Following the introduction of the Criminal Finance Act 2017 in the UK and EU Council's revisions of its "blacklist" of non-cooperative jurisdictions for tax purposes (last updated June 2019) and numerous intergovernmental bodies' efforts to clamp down on tax avoidance in the EU, firms are expected to introduce enhanced defensive measures to ensure tax and money laundering compliance when transacting with blacklisted jurisdictions. Here we explore five core areas, which financial institutions must consider to ensure they meet anti-money laundering (AML) and tax regulatory requirements.
High-profile data leaks such as the Panama Papers and Paradise Papers have put tax management matters firmly on the international radar. Intergovernmental bodies such as the G20, Organization for Economic Cooperation and Development (OECD) and Financial Action Task Force (FATF) have established that fighting tax evasion and tax avoidance requires an international response. The EU Council has also been focusing heavily on clamping down on tax avoidance, evasion and fraud. As part of its work in 2019, the EU updated its list of non-cooperative EU tax jurisdictions, which continue to fall short of acceptable international standards for transparency, fair tax competition and the OECD's Base Erosion and Profit Shifting (BEPS). The 11 remaining countries on this "blacklist" continue to be subject to increased monitoring and audits, withholding taxes and/or additional documentation when they transact with financial institutions within the EU.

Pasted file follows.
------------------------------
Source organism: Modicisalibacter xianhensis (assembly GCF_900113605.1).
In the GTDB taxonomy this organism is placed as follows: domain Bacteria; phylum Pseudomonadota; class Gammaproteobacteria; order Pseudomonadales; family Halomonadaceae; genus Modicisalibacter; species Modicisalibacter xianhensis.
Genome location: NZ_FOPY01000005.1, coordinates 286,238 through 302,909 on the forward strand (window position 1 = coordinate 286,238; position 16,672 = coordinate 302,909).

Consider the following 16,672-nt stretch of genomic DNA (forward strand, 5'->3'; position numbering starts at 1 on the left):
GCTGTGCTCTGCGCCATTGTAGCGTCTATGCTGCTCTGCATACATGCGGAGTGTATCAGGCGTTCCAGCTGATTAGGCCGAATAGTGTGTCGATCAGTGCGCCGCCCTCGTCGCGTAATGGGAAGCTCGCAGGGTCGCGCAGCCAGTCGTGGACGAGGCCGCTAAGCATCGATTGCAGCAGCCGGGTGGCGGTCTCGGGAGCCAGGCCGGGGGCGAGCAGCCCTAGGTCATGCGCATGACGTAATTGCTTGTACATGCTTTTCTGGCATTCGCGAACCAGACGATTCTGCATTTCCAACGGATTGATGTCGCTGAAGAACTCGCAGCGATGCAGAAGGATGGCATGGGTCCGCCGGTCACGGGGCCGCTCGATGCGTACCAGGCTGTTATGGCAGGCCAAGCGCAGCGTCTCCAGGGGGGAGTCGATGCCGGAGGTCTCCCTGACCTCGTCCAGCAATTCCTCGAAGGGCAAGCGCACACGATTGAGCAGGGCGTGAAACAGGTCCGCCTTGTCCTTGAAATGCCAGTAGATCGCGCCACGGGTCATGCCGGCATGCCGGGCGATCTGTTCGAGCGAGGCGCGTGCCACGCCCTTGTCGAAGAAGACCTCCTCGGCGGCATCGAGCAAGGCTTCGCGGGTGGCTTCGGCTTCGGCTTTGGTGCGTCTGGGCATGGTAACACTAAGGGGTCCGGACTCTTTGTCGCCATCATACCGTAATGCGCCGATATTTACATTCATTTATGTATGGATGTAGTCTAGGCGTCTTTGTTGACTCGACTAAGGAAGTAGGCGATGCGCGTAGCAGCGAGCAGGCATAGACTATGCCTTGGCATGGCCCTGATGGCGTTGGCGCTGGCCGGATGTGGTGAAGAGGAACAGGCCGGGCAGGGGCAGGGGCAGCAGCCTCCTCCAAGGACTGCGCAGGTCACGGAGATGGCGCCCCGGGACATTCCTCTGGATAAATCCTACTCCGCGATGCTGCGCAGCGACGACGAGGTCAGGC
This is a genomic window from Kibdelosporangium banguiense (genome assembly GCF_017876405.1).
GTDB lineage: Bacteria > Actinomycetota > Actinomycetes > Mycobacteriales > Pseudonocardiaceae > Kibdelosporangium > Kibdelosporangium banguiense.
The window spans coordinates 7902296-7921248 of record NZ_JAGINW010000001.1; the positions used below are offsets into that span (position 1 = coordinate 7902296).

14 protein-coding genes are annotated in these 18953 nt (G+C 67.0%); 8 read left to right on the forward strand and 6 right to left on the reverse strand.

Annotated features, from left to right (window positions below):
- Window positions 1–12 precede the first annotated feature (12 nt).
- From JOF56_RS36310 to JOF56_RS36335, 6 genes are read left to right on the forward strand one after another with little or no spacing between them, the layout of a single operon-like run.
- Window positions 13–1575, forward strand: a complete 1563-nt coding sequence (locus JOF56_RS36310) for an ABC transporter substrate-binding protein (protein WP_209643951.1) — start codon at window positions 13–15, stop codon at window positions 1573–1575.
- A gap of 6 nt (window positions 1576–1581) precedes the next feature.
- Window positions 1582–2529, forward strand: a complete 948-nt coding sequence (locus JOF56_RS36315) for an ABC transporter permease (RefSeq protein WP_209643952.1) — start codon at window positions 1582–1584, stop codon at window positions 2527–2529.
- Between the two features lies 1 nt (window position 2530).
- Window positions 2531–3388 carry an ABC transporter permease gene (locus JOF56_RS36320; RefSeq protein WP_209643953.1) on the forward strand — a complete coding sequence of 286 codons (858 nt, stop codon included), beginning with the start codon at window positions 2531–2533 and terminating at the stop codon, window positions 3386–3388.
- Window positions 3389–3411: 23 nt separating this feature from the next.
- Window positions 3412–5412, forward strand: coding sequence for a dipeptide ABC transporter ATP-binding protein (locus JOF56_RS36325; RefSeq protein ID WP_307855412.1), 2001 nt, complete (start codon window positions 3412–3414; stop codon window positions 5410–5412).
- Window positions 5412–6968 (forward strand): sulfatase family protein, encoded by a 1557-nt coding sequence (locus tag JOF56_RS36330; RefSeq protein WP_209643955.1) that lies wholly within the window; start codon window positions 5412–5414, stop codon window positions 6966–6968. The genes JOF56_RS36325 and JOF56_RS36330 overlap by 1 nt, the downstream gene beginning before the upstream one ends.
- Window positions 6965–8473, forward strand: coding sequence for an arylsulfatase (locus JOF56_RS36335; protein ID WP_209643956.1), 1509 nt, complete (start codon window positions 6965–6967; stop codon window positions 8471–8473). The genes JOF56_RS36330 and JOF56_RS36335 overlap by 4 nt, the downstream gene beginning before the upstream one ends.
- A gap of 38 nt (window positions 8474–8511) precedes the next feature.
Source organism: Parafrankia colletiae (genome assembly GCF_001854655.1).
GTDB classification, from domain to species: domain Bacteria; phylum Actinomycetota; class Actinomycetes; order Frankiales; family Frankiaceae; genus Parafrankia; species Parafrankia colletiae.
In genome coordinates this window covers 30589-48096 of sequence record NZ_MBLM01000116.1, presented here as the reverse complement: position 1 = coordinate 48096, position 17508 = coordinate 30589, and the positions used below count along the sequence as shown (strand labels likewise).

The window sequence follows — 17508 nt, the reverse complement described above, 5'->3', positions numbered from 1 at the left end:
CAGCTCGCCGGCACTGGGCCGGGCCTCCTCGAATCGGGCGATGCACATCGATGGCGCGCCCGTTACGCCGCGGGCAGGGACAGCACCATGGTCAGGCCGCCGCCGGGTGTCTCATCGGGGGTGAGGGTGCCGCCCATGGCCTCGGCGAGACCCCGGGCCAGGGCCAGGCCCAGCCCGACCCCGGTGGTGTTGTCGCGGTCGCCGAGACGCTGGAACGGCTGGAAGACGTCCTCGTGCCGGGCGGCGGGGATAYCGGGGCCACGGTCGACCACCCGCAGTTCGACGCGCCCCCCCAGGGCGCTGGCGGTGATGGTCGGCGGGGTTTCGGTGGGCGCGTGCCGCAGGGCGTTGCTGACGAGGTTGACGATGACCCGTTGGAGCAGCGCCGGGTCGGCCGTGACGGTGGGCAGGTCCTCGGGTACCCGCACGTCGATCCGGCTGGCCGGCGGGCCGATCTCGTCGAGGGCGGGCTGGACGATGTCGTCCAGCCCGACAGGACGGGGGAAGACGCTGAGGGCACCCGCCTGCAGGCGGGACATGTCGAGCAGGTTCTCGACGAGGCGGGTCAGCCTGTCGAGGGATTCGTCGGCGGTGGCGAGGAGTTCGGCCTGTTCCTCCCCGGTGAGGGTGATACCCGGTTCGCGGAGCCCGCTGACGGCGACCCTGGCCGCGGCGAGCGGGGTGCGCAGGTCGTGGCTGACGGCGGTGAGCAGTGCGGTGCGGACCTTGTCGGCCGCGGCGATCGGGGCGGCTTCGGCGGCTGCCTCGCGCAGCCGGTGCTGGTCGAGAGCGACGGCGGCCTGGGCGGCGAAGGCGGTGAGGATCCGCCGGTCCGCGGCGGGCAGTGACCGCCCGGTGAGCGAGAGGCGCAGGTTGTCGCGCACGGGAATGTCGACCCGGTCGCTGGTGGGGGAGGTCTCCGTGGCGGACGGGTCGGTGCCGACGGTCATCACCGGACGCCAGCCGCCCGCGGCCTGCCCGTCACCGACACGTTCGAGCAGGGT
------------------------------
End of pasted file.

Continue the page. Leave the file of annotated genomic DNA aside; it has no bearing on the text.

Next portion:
Managing Money Laundering Risks Associated with "Blacklist" Countries
As a result of the Criminal Finance Act 2017, managing tax integrity risk is now an integral part of AML compliance. We have seen an increased number of EU financial institutions starting to assess the risk of money laundering through tax evasion when undertaking due diligence or transaction monitoring. These firms are also taking active measures to ensure preventative AML systems and controls are implemented efficiently. However, a number of firms are falling behind emerging market practices and regulatory requirements.
To assist EU firms with managing tax integrity risks and meeting regulatory expectations, we set out below five key areas of good practice:
Risk appetite should clearly articulate the firm's appetite in relation to customers' tax motives and tax optimization strategies. Firms should ensure this risk appetite is reflected in...